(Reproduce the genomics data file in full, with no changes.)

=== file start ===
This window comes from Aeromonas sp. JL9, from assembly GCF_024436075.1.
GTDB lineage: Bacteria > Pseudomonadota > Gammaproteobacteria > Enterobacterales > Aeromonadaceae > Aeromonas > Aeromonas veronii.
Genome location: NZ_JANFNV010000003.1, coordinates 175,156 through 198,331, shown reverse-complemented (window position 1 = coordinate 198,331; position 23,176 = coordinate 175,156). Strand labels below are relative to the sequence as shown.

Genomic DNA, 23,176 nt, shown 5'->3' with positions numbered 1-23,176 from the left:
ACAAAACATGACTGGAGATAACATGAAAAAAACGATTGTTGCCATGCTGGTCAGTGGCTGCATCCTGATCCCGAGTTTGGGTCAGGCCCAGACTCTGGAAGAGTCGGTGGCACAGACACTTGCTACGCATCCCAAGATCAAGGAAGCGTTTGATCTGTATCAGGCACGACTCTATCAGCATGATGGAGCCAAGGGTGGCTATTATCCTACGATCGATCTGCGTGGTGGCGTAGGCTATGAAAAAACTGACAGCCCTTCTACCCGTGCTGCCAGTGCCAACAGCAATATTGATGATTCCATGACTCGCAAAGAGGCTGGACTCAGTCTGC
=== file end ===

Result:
This window comes from Aeromonas sp. JL9, from assembly GCF_024436075.1.
GTDB lineage: Bacteria > Pseudomonadota > Gammaproteobacteria > Enterobacterales > Aeromonadaceae > Aeromonas > Aeromonas veronii.
Genome location: NZ_JANFNV010000003.1, coordinates 175,156 through 198,331, shown reverse-complemented (window position 1 = coordinate 198,331; position 23,176 = coordinate 175,156). Strand labels below are relative to the sequence as shown.

Genomic DNA, 23,176 nt, shown 5'->3' with positions numbered 1-23,176 from the left:
ACAAAACATGACTGGAGATAACATGAAAAAAACGATTGTTGCCATGCTGGTCAGTGGCTGCATCCTGATCCCGAGTTTGGGTCAGGCCCAGACTCTGGAAGAGTCGGTGGCACAGACACTTGCTACGCATCCCAAGATCAAGGAAGCGTTTGATCTGTATCAGGCACGACTCTATCAGCATGATGGAGCCAAGGGTGGCTATTATCCTACGATCGATCTGCGTGGTGGCGTAGGCTATGAAAAAACTGACAGCCCTTCTACCCGTGCTGCCAGTGCCAACAGCAATATTGATGATTCCATGACTCGCAAAGAGGCTGGACTCAGTCTGC